The following is the text off 2
interpretive signs in the lighthouse grounds...
I'm Hugh Haldane. I was the lightkeeper here from 1929 until 1952. I came from Melbourne with my wife, two daughters and 3 sons. I was also Harbour Master. The light was a visual signalling station. We used flags and day signals from the flagstaff to communicate with ships, and the light at night to signal the port's location. Each lighthouse flashing signal is unique. The tower also helped ship's masters confirm their position. The lighthouse was one of a series established at coastal ports in 1859. The tower is 41 feet (12.5m) above sea level and the light can be seen 9 NM 17 kms off shore. it was originally lit with oil, kerosene then gas. The original mechanism rotated, requiring the spring mechanism to be regularly supervised and the light checked.
Coastal navigation in the 1840's and 50's was hazardous, so the Victorian Government purchased this site on Rabbit Island ( it was a separate island then). McKenzie and McCowan
built the tower and keepers quarters. There was a stone jetty for the boats and a breakwater between Rabbit and Griffith islands, which has steadily filled with sand ever since.
The Station was manned by 2 keepers. Their prime responsibility was to keep the lamp alight, clean, the apparatus oiled and working and the lighthouse and quarters painted, provisioned and fuelled. They showed signals to approaching vessels as required.
* Now solar powered supplemented by wind generator on short days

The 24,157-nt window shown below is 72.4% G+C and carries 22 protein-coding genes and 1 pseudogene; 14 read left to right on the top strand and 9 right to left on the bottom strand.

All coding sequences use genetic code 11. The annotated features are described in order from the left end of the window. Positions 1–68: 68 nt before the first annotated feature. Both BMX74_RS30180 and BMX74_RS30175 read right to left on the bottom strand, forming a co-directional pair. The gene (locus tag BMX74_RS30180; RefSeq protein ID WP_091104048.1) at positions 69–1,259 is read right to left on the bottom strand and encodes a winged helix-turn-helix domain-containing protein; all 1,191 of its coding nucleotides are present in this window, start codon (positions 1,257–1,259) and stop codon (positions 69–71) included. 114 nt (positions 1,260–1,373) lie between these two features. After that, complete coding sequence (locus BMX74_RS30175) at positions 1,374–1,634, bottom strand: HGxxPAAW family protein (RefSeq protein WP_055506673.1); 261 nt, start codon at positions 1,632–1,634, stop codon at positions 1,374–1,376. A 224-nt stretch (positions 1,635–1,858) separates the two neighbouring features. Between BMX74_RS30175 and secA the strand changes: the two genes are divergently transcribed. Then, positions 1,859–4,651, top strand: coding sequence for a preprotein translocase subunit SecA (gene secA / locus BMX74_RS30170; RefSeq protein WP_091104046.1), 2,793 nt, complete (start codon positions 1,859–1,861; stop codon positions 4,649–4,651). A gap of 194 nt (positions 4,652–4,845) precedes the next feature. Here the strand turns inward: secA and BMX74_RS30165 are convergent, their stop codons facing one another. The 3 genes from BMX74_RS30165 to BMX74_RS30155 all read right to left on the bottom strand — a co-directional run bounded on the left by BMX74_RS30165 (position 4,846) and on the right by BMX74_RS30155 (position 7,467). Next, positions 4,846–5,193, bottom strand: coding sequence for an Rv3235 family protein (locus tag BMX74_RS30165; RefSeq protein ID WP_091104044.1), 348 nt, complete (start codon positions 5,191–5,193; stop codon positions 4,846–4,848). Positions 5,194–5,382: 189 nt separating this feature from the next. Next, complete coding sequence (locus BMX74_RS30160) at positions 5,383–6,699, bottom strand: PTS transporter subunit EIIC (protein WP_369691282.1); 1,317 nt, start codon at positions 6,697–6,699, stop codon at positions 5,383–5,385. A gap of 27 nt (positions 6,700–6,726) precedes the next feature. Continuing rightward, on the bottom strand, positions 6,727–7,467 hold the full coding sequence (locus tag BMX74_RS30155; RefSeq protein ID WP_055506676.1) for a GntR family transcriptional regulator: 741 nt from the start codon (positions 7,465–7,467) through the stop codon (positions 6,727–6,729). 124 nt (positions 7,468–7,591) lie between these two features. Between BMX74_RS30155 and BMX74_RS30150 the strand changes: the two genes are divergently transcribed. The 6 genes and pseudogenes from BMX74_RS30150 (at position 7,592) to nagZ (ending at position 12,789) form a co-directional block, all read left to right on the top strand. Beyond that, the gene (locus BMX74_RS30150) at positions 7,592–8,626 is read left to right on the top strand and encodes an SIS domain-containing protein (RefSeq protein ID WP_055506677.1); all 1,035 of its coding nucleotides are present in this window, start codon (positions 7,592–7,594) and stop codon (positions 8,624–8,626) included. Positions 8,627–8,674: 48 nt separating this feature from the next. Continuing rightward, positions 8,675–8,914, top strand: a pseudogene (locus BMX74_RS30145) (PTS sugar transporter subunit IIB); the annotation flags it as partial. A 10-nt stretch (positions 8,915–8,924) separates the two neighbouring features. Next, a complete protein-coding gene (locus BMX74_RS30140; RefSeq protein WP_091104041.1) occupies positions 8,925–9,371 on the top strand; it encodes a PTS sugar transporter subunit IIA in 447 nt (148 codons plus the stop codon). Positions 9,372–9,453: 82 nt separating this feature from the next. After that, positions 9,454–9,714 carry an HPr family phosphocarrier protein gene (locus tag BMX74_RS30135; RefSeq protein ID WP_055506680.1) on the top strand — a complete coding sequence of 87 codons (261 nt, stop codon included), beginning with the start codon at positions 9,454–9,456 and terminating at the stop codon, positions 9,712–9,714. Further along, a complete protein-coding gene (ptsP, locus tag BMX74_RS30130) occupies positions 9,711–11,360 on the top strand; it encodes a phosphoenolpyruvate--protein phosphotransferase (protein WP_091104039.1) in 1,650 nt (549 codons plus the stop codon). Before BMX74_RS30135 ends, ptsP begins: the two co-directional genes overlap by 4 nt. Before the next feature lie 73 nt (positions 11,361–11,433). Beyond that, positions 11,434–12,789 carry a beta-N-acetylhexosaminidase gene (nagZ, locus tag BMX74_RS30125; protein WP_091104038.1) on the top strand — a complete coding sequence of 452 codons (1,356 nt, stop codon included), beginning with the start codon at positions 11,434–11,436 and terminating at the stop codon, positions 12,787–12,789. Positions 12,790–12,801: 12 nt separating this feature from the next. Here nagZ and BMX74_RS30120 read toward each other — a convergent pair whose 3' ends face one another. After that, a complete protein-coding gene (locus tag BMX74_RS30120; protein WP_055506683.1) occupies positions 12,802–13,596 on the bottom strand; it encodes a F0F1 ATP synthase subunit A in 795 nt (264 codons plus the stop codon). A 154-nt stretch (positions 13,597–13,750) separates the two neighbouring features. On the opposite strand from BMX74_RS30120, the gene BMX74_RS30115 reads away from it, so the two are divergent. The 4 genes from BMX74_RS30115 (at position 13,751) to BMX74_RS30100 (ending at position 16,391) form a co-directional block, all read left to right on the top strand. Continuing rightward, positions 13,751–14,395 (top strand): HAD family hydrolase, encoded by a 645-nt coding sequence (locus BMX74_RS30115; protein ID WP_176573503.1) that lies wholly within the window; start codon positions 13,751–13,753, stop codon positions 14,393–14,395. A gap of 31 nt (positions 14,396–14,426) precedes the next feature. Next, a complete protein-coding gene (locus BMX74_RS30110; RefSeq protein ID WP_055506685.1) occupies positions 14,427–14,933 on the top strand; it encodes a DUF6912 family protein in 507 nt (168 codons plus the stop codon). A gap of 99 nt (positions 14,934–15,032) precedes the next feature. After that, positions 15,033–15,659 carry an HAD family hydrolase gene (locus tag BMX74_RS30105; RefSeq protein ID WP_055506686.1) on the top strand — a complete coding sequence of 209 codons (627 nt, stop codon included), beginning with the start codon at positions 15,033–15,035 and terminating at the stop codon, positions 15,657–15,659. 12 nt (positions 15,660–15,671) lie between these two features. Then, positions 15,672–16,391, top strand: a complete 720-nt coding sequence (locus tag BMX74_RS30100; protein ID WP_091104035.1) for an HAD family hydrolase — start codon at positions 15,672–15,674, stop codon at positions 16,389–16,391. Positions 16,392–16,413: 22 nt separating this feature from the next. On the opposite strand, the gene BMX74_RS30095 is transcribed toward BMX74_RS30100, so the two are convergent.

There were 2 cottages, the foundations you can still see. The improved reliability of the apparatus meant that an all night shift was only required in really bad weather, so one person could handle the work. In the early days, life here was isolated, despite being so close to the town. You got a year's firewood at a time, went into town for provisions once a month and only left the island with leave from the
Harbour Master. Big seas could cut the island off and also make it difficult to get in and out of the lighthouse. Sometimes waves were at the bottom of the door. At least I had a telephone connected to the town.
You made your own interests. My boys were fisherman and they set about building 2 fishing boats, in the area behind the cottages. We launched them in the bay at the north. There was a garden for vegetables and flowers, and we kept a cow, fowls and pigs (though I didn't like them). I made a few changes: planted the Norfolk pines and painted the red tower white. Things were a lot quieter after World War 2. There were no coastal steamers so we decided to move to Port Lincoln when I retired, where the boys could fish for tuna.